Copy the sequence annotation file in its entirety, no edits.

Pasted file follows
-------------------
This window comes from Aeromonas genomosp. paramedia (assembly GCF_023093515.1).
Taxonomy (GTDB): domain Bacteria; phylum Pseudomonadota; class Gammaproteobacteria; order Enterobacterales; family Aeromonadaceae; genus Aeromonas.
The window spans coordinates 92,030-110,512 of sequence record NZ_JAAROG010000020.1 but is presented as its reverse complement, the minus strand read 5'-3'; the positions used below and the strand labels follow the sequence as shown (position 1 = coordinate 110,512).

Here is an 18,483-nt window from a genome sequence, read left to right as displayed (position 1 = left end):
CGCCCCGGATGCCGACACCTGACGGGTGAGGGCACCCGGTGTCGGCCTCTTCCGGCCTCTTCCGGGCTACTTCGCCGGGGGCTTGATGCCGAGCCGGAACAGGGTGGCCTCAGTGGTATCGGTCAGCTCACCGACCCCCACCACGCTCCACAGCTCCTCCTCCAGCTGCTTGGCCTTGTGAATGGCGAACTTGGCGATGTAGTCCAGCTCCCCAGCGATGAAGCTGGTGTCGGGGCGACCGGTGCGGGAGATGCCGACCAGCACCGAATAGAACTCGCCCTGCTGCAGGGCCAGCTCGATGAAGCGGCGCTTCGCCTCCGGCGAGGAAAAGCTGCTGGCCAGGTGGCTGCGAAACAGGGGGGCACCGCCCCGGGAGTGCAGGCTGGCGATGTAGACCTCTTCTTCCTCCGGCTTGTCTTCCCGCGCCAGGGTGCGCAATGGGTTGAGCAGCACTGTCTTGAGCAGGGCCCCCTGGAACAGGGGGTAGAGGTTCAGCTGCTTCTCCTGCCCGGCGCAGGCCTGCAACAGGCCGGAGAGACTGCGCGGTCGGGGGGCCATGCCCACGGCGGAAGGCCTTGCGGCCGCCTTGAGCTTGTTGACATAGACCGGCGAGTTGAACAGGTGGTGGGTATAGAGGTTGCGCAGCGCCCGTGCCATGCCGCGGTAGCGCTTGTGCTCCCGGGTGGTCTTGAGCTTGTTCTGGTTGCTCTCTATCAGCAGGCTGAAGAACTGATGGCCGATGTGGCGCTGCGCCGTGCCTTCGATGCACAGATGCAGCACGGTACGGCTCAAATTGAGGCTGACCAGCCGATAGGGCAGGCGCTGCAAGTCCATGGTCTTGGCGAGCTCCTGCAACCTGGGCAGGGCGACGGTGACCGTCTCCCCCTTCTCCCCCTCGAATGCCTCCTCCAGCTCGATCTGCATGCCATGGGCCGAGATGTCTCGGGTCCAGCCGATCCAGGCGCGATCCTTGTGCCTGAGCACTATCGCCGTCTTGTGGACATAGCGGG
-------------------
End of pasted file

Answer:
This window comes from Aeromonas genomosp. paramedia (assembly GCF_023093515.1).
Taxonomy (GTDB): domain Bacteria; phylum Pseudomonadota; class Gammaproteobacteria; order Enterobacterales; family Aeromonadaceae; genus Aeromonas.
The window spans coordinates 92,030-110,512 of sequence record NZ_JAAROG010000020.1 but is presented as its reverse complement, the minus strand read 5'-3'; the positions used below and the strand labels follow the sequence as shown (position 1 = coordinate 110,512).

Here is an 18,483-nt window from a genome sequence, read left to right as displayed (position 1 = left end):
CGCCCCGGATGCCGACACCTGACGGGTGAGGGCACCCGGTGTCGGCCTCTTCCGGCCTCTTCCGGGCTACTTCGCCGGGGGCTTGATGCCGAGCCGGAACAGGGTGGCCTCAGTGGTATCGGTCAGCTCACCGACCCCCACCACGCTCCACAGCTCCTCCTCCAGCTGCTTGGCCTTGTGAATGGCGAACTTGGCGATGTAGTCCAGCTCCCCAGCGATGAAGCTGGTGTCGGGGCGACCGGTGCGGGAGATGCCGACCAGCACCGAATAGAACTCGCCCTGCTGCAGGGCCAGCTCGATGAAGCGGCGCTTCGCCTCCGGCGAGGAAAAGCTGCTGGCCAGGTGGCTGCGAAACAGGGGGGCACCGCCCCGGGAGTGCAGGCTGGCGATGTAGACCTCTTCTTCCTCCGGCTTGTCTTCCCGCGCCAGGGTGCGCAATGGGTTGAGCAGCACTGTCTTGAGCAGGGCCCCCTGGAACAGGGGGTAGAGGTTCAGCTGCTTCTCCTGCCCGGCGCAGGCCTGCAACAGGCCGGAGAGACTGCGCGGTCGGGGGGCCATGCCCACGGCGGAAGGCCTTGCGGCCGCCTTGAGCTTGTTGACATAGACCGGCGAGTTGAACAGGTGGTGGGTATAGAGGTTGCGCAGCGCCCGTGCCATGCCGCGGTAGCGCTTGTGCTCCCGGGTGGTCTTGAGCTTGTTCTGGTTGCTCTCTATCAGCAGGCTGAAGAACTGATGGCCGATGTGGCGCTGCGCCGTGCCTTCGATGCACAGATGCAGCACGGTACGGCTCAAATTGAGGCTGACCAGCCGATAGGGCAGGCGCTGCAAGTCCATGGTCTTGGCGAGCTCCTGCAACCTGGGCAGGGCGACGGTGACCGTCTCCCCCTTCTCCCCCTCGAATGCCTCCTCCAGCTCGATCTGCATGCCATGGGCCGAGATGTCTCGGGTCCAGCCGATCCAGGCGCGATCCTTGTGCCTGAGCACTATCGCCGTCTTGTGGACATAGCGGG